8.2 Preference Testing Options 168
8.3 Replication 173
8.4 Alternative Models: Ferris k-visit, Dirichlet multinomial 176
8.5 Affective Scales 181
8.6 Ranking and Partial Ranking 185
8.7 Conclusions 188
Appendix 8.A: Proof that the McNemar Test is Equivalent to the Binomial
Approximation Z-Test (AKA Sign Test) 188
References 190
9 Using Subjects as Their Own Controls 194
Part I: Designs using Parametric Statistics 195
9.1 Introduction to Part I 195
9.2 Dependent Versus Independent t-Tests 198
9.3 Within-Subjects ANOVA (“Repeated Measures”) 203
9.4 Issues 206
Part II: Nonparametric Statistics 208
9.5 Introduction to Part II 208
9.6 Applications of the McNemar Test: A–not-A and
Same–Different Methods 209
9.7 Examples of the Stuart–Maxwell 212
9.8 Further Extensions of the Stuart Test Comparisons 218
9.9 Summary and Conclusions 220
Appendix 9.A: R code for the Stuart Test 221
References 222
10 Frequency Counts and Check-All-That-Apply (CATA) 224
10.1 Frequency Count Data: Situations — Open Ends, CATA 224
10.2 Simple Data Handling 227
10.3 Repeated or Within-Subjects Designs 228
10.4 Multivariate Analyses 230
10.5 Difference from Ideal and Penalty Analysis 231
10.6 Frequency Counts in Advertising Claims 235
10.7 Conclusions 236
Appendix 10.A: Proof Showing Equivalence of Binomial Approximation
Z-Test and c2 Test for Differences of Proportions 237
References 239
11 Time–Intensity Modeling 240
11.1 Introduction: Goals and Applications 240
11.2 Parameters Versus Average Curves 245
11.3 Other Methods and Analyses 250
11.4 Summary and Conclusions 254
References 254
12 Product Stability and Shelf-Life Measurement 257
12.1 Introduction 257
12.2 Strategies, Measurements, and Choices 258
12.3 Study Designs 261
12.4 Hazard Functions and Failure Distributions 261
12.5 Reaction Rates and Kinetic Modeling 267
12.6 Summary and Conclusions 271
References 272
13 Product Optimization, Just-About-Right (Jar ) Scales, and Ideal Profiling 273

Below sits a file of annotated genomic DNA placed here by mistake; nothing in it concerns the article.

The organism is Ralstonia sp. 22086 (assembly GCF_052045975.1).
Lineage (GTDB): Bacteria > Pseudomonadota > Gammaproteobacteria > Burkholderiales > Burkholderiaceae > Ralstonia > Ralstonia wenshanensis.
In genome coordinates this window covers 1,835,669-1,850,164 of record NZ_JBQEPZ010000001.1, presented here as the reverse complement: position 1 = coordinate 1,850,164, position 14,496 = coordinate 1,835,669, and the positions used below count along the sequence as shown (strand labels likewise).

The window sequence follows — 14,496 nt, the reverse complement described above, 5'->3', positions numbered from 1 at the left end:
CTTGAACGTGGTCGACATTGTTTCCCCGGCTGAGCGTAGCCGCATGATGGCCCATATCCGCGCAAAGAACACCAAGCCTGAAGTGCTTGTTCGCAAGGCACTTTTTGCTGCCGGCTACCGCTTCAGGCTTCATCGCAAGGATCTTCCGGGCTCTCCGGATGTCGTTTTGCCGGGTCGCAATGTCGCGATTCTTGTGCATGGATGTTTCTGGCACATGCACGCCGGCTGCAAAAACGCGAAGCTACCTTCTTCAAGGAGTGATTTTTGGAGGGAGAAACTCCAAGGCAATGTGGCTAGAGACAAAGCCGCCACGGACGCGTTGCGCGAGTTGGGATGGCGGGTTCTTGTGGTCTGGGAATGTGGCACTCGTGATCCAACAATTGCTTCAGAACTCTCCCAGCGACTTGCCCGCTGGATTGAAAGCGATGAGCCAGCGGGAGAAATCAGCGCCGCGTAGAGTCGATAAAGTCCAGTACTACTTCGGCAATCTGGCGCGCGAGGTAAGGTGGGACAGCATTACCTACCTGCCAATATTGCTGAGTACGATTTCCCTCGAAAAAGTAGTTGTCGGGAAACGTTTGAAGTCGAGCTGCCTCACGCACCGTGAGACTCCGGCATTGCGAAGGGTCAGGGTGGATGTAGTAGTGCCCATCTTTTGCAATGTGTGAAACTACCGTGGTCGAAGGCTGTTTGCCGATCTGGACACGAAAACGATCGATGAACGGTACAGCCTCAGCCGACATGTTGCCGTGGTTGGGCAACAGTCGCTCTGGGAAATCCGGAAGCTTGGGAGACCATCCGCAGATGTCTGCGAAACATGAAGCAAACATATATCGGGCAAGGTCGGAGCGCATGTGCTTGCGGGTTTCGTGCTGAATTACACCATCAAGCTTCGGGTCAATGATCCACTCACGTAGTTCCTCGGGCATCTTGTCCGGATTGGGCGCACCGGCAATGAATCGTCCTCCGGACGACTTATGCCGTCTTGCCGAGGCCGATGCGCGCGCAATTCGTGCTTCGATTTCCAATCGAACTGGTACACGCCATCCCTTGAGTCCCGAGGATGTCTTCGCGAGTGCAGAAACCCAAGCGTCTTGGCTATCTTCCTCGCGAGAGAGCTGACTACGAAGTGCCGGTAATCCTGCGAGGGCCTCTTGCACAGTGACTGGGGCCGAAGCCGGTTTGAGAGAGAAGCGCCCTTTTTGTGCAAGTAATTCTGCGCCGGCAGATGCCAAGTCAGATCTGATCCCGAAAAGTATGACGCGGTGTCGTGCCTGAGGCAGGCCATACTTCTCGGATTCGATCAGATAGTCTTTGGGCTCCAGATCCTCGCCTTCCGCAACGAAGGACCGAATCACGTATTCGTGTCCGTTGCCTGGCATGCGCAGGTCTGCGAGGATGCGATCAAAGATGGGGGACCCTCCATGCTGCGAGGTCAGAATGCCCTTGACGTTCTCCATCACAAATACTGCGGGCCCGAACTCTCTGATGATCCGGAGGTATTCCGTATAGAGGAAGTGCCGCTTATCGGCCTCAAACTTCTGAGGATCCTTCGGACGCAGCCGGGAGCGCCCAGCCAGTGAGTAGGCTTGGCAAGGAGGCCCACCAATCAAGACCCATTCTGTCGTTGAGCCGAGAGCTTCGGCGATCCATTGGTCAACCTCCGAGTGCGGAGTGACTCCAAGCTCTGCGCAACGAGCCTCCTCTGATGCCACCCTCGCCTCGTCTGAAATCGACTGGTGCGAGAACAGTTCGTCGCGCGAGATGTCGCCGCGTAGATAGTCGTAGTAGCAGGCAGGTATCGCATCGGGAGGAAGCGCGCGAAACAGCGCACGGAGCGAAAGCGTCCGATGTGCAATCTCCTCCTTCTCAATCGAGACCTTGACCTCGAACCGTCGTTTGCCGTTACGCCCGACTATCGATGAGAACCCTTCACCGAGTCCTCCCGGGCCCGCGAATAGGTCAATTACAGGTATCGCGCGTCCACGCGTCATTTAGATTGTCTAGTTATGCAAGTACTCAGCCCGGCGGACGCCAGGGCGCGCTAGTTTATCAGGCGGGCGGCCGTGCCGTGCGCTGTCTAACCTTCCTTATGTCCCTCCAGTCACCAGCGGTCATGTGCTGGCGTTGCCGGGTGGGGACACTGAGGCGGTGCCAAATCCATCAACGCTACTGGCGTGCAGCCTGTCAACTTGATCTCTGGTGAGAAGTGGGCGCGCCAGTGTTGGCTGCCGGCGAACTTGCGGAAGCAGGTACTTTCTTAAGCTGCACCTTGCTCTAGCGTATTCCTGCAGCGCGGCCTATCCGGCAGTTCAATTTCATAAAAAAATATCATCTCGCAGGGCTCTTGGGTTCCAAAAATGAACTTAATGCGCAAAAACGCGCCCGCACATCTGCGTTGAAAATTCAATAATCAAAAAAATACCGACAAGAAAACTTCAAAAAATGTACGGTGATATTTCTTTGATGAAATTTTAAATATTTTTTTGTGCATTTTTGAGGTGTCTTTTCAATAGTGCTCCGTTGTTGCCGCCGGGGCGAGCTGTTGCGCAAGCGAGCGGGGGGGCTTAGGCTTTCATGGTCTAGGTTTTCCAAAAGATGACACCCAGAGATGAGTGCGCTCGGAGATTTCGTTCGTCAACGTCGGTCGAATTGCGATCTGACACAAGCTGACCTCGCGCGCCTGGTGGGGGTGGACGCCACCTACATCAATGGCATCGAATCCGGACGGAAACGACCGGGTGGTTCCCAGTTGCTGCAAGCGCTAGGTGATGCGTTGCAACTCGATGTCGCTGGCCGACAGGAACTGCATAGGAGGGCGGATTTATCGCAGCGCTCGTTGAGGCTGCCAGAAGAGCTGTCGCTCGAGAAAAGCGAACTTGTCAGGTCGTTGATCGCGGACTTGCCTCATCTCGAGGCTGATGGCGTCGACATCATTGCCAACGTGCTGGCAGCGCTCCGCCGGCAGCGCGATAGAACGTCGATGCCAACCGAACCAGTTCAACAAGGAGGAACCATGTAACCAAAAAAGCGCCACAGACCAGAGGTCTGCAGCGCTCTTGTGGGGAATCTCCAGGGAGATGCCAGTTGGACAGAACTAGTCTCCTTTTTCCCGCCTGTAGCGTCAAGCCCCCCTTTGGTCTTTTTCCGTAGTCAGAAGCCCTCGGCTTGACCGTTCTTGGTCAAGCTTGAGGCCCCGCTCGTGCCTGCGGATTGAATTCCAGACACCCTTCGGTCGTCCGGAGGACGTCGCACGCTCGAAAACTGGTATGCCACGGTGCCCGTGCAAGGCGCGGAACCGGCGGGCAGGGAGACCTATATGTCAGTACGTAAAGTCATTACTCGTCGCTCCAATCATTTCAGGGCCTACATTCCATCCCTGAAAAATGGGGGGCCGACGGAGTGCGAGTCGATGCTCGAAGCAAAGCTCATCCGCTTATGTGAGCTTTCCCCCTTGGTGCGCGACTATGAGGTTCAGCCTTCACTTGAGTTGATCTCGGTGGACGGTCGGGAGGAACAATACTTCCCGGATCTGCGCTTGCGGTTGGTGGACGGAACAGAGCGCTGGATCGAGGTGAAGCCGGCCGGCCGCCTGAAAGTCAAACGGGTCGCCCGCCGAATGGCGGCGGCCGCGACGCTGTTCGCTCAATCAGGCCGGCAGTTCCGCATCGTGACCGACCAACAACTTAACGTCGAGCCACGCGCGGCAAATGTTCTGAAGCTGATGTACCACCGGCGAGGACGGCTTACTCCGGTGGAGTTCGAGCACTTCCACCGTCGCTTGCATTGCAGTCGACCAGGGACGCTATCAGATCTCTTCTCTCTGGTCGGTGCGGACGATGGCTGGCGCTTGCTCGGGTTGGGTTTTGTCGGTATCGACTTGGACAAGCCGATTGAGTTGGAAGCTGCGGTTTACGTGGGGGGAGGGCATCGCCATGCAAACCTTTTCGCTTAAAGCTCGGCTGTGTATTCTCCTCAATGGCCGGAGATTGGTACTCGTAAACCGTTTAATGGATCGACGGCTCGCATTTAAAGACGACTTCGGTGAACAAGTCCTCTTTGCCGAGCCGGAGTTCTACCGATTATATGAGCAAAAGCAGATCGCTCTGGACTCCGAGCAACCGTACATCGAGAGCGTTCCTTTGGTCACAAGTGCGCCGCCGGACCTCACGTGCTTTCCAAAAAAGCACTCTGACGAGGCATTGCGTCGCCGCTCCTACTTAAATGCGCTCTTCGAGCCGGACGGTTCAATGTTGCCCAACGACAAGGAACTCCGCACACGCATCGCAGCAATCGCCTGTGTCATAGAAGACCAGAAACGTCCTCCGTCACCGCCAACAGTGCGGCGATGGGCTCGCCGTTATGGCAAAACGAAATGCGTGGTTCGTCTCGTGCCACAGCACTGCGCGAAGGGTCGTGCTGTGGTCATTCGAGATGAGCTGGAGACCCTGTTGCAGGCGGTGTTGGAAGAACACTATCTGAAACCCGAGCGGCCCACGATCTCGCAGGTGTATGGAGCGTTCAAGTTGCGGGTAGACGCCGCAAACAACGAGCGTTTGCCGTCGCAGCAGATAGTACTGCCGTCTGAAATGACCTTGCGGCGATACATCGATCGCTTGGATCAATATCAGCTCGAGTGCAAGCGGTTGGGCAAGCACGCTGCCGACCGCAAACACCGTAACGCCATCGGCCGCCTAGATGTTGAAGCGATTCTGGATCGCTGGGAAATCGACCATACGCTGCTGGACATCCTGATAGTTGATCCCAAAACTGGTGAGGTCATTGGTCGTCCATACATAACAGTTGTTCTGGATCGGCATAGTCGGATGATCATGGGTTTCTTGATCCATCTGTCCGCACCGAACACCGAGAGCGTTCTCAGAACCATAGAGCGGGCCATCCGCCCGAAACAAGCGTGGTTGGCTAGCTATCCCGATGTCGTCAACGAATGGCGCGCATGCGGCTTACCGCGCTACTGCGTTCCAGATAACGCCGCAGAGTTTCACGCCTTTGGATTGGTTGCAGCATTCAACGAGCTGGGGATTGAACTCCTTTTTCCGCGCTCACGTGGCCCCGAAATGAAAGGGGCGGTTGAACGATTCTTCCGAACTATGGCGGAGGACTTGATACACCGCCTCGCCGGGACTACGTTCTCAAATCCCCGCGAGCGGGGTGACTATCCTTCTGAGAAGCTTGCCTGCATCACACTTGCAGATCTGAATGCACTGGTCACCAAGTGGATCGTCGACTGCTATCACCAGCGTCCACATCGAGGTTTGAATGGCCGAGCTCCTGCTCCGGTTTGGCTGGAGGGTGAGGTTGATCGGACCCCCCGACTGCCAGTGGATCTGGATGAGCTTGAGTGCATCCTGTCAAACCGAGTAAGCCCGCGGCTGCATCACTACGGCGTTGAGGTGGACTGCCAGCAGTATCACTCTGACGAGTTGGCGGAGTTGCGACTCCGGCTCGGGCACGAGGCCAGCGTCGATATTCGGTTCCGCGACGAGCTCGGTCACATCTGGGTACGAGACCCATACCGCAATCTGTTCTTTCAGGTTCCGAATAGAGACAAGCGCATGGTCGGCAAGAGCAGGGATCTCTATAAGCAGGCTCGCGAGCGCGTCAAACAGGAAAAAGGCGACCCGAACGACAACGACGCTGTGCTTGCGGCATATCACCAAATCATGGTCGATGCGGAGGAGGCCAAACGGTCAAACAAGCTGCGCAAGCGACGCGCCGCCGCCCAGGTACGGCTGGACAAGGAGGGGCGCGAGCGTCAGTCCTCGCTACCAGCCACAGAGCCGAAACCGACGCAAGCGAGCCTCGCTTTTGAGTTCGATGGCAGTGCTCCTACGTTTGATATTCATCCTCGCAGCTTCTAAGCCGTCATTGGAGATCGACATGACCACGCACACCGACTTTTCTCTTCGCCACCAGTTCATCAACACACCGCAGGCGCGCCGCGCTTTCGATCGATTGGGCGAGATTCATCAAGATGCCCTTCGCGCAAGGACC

13.1 Introduction 273
13.2 Basic Equations, Designed Experiments, and Response Surfaces 276
13.3 Just-About-Right Scales 279
13.4 Ideal Profiling 285
13.5 Summary and Conclusions 292
References 294
14 Perceptual Mapping, Multivariate Tools, and Graph Theory 297
14.1 Introduction 297
14.2 Common Multivariate Methods 299
14.3 Shortcuts for Data Collection: Sorting and Projective Mapping 308
14.4 Preference Mapping Revisited 309
14.5 Cautions and Concerns 311
14.6 Introduction to Graph Theory 314
References 319
15 Segmentation 323
15.1 Introduction 323
15.2 Case Studies 326
15.3 Cluster Analysis 330
15.4 Other Analyses and Methods 336
15.5 Women, Fire, and Dangerous Things 337
References 338
16 An Introduction to Bayesian Analysis 340
16.1 Some Binomial-Based Examples 340
16.2 General Bayesian Models 347
16.3 Bayesian Inference Using Beta Distributions for Preference Tests 349
16.4 Proportions of Discriminators 352
16.5 Modeling Forced-Choice Discrimination Tests 353
16.6 Replicated Discrimination Tests 355
16.7 Bayesian Networks 356
16.8 Conclusions 359
References 360
Appendix A: Overview of Sensory Evaluation 361
A.1 Introduction 361
A.2 Discrimination and Simple Difference Tests 363
A.3 Descriptive Analysis 367
A.4 Affective Tests 372
A.5 Summary and Conclusions 375
References 375
Appendix B: Overview of Experimental Design 377
B.1 General Considerations 377
B.2 Factorial Designs 379
B.3 Fractional Factorials and Screening 380
B.4 Central Composite and Box–Behnken Designs 383
B.5 Mixture Designs 385
B.6 Summary and Conclusions 385
References 386
Appendix C: Glossary 387
Index 398